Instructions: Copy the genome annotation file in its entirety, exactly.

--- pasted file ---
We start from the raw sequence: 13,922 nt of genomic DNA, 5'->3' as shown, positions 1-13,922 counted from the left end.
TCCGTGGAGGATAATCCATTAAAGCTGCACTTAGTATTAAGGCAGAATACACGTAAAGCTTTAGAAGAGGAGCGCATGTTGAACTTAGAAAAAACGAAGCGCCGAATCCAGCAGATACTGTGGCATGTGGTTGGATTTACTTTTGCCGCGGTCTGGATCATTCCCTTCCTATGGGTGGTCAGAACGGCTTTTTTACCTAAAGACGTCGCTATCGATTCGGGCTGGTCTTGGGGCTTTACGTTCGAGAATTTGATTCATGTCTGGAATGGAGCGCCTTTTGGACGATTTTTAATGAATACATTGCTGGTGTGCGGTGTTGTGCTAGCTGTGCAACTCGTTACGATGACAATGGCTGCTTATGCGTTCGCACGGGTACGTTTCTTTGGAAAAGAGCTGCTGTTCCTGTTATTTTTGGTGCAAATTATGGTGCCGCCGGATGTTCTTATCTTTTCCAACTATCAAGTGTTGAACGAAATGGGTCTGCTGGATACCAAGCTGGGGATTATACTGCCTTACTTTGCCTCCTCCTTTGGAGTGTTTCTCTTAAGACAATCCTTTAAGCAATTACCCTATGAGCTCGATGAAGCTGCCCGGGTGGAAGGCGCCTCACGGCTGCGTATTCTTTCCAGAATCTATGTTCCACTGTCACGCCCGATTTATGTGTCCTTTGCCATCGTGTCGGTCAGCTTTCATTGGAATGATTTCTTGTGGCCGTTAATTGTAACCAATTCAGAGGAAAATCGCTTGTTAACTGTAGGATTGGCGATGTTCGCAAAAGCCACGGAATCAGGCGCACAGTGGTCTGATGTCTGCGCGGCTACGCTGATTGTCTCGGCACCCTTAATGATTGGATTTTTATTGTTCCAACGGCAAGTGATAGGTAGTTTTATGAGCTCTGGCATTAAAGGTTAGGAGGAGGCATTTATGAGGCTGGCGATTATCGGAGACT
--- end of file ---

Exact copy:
We start from the raw sequence: 13,922 nt of genomic DNA, 5'->3' as shown, positions 1-13,922 counted from the left end.
TCCGTGGAGGATAATCCATTAAAGCTGCACTTAGTATTAAGGCAGAATACACGTAAAGCTTTAGAAGAGGAGCGCATGTTGAACTTAGAAAAAACGAAGCGCCGAATCCAGCAGATACTGTGGCATGTGGTTGGATTTACTTTTGCCGCGGTCTGGATCATTCCCTTCCTATGGGTGGTCAGAACGGCTTTTTTACCTAAAGACGTCGCTATCGATTCGGGCTGGTCTTGGGGCTTTACGTTCGAGAATTTGATTCATGTCTGGAATGGAGCGCCTTTTGGACGATTTTTAATGAATACATTGCTGGTGTGCGGTGTTGTGCTAGCTGTGCAACTCGTTACGATGACAATGGCTGCTTATGCGTTCGCACGGGTACGTTTCTTTGGAAAAGAGCTGCTGTTCCTGTTATTTTTGGTGCAAATTATGGTGCCGCCGGATGTTCTTATCTTTTCCAACTATCAAGTGTTGAACGAAATGGGTCTGCTGGATACCAAGCTGGGGATTATACTGCCTTACTTTGCCTCCTCCTTTGGAGTGTTTCTCTTAAGACAATCCTTTAAGCAATTACCCTATGAGCTCGATGAAGCTGCCCGGGTGGAAGGCGCCTCACGGCTGCGTATTCTTTCCAGAATCTATGTTCCACTGTCACGCCCGATTTATGTGTCCTTTGCCATCGTGTCGGTCAGCTTTCATTGGAATGATTTCTTGTGGCCGTTAATTGTAACCAATTCAGAGGAAAATCGCTTGTTAACTGTAGGATTGGCGATGTTCGCAAAAGCCACGGAATCAGGCGCACAGTGGTCTGATGTCTGCGCGGCTACGCTGATTGTCTCGGCACCCTTAATGATTGGATTTTTATTGTTCCAACGGCAAGTGATAGGTAGTTTTATGAGCTCTGGCATTAAAGGTTAGGAGGAGGCATTTATGAGGCTGGCGATTATCGGAGACT